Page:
This means that a spouse who is receiving regular spousal support must report the payments as income, and the spouse who is paying it can deduct it off the top of his or her income in the same way that RRSP contributions may be deducted.   Lump-sum spousal support does not qualify for this, however, nor does spousal support paid indirectly (for example with one separated spouse agreeing to pay the mortgage payments of the other).

Note that this taxability/deductibility of spousal support payments only applies to payments being made pursuant to a written agreement or court order – informal arrangements made between the separating couple are not eligible for a tax deduction by the paying spouse.  Any written agreement of this type must state the date of separation, the terms and exact dollar-amount of the support payments that are to be made, and the date the support payments will commence.

Child Support

Child support payments are usually neither deductible by the parent who is paying them, nor taxable in the hands of the parent who is receiving them.   Once again, the payments must be made as a result of a written agreement or court order, which sets out the nature of the support being paid, the amount, and other details.  A lump-sum payment which does not specify that it is made in respect of child support , or that does not delineate between the spousal and child support portions, will not qualify for the deduction.  It is therefore important to ensure that any separation agreement or court order makes the terms and amount of the child support payments eminently clear.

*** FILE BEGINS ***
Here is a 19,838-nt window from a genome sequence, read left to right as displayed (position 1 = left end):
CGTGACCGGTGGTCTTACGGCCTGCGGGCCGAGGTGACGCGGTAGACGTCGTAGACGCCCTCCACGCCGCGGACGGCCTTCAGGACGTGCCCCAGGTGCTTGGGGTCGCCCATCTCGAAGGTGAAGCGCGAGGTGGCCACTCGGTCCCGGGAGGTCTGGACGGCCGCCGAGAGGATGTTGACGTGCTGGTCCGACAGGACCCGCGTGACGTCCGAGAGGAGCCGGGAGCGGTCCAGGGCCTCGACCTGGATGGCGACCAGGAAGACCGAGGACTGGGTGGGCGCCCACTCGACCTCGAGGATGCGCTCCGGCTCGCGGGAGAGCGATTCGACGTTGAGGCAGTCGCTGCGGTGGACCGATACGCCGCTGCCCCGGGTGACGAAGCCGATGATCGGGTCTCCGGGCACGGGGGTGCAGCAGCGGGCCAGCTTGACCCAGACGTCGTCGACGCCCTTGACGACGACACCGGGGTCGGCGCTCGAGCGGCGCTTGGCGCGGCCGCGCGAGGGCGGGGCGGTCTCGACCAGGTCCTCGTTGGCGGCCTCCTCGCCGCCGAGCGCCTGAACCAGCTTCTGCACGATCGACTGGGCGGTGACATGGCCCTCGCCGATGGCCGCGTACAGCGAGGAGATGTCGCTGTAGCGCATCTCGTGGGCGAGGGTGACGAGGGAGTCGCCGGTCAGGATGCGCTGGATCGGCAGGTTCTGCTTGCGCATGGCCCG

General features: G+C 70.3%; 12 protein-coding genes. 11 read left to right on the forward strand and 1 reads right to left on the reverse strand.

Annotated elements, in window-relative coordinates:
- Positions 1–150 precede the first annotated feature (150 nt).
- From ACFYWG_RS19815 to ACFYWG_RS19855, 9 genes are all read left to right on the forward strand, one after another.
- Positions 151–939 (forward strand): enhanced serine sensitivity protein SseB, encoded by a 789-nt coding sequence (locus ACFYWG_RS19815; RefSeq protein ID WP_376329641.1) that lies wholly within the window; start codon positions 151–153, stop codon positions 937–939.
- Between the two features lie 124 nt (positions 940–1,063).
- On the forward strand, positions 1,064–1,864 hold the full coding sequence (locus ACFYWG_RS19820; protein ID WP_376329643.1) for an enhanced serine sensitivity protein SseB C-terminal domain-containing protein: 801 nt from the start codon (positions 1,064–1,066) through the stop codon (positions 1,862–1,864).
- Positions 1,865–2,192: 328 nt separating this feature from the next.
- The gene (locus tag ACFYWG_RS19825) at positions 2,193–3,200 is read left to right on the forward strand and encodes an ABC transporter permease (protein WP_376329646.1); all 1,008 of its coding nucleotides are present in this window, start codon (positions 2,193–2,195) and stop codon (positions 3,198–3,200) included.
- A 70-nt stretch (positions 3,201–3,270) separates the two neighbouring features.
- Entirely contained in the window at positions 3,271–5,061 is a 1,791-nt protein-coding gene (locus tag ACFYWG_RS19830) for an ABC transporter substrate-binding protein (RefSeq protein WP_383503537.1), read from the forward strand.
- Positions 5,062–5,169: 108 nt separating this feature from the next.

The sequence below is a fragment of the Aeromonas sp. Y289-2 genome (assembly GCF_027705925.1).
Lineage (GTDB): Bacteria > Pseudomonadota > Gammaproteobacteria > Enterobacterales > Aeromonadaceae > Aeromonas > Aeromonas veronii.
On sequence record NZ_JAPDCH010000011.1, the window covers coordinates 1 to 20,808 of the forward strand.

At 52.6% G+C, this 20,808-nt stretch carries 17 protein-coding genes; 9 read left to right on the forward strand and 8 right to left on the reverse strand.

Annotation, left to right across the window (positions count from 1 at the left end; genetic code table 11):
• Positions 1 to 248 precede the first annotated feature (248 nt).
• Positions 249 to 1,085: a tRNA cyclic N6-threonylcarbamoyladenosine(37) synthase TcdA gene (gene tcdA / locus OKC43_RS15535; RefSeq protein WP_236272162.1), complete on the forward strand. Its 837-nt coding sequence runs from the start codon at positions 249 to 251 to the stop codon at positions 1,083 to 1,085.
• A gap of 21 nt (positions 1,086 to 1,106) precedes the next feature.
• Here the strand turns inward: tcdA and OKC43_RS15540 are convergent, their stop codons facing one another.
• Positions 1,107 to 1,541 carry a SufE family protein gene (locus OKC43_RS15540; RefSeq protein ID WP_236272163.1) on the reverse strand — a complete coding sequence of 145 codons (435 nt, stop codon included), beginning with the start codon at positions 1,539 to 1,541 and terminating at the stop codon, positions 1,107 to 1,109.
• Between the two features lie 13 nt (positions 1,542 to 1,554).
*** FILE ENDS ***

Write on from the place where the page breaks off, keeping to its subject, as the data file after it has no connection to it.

Legal Fees and Expenses

The CRA also allows a deduction to the recipient spouse or parent for the costs of obtaining or enforcing a spousal or child support order, which includes legal fees and certain enforcement-related expenses.   The cost of defending a claim for support, or for the payment of arrears of support, is not deductible, however.

Get Advice Beforehand

Needless to say, this is just the tip of the iceberg in connection with how spousal and child support payments are treated for tax purposes in Canada.  Legal advice is a must.  But what most partners on the verge of separation or divorce often overlook, is that it’s best to obtain competent legal advice before coming to any agreement as to support.   Otherwise, you may fail to foresee the tax ramifications of an informal spousal and child support arrangement, which can result in unpleasant surprises at tax time. Expert, early advice from a lawyer is essential.

At Russell Alexander, Family Lawyers our focus is exclusively family law, offering pre-separation legal advice and assisting clients with family related issues including: custody and access, separation agreements, child and spousal support, division of family property, paternity disputes, and enforcement of court orders.  For more information, visit us at  www.RussellAlexander.com.

 

 

 

No Promise From Father to Pay Daughter’s Legal Bills

No Promise From Father to Pay Daughter’s Legal Bills

I have another “father”-themed post this week, this time about a father who was recently found by an Ontario court to have no independent obligation to pay his daughter’s unpaid legal bills to a firm that represented her in her matrimonial dispute.

In the recent case of Jaskot v. MacDonald, the plaintiff was a law firm called “Jaskot Family Law Barristers Professional Corporation” (the “Jaskot Firm”).   It was suing the defendant MacDonald, for payment of its legal bill for services rendered in connection with representing MacDonald’s daughter on a family law matter.

However, MacDonald disputed that he had any obligation to pay for his daughter’s legal representation at all.

The reason the matter had to come before the court for resolution was that the daughter, who had hired the Jaskot Firm under a written and signed retainer in 2008, had gone bankrupt about a year later.   She owed the firm about $84,000 in fees; the bill remained unpaid and – being unable to collect from the bankrupt daughter – the Jaskot Firm sued her father, MacDonald.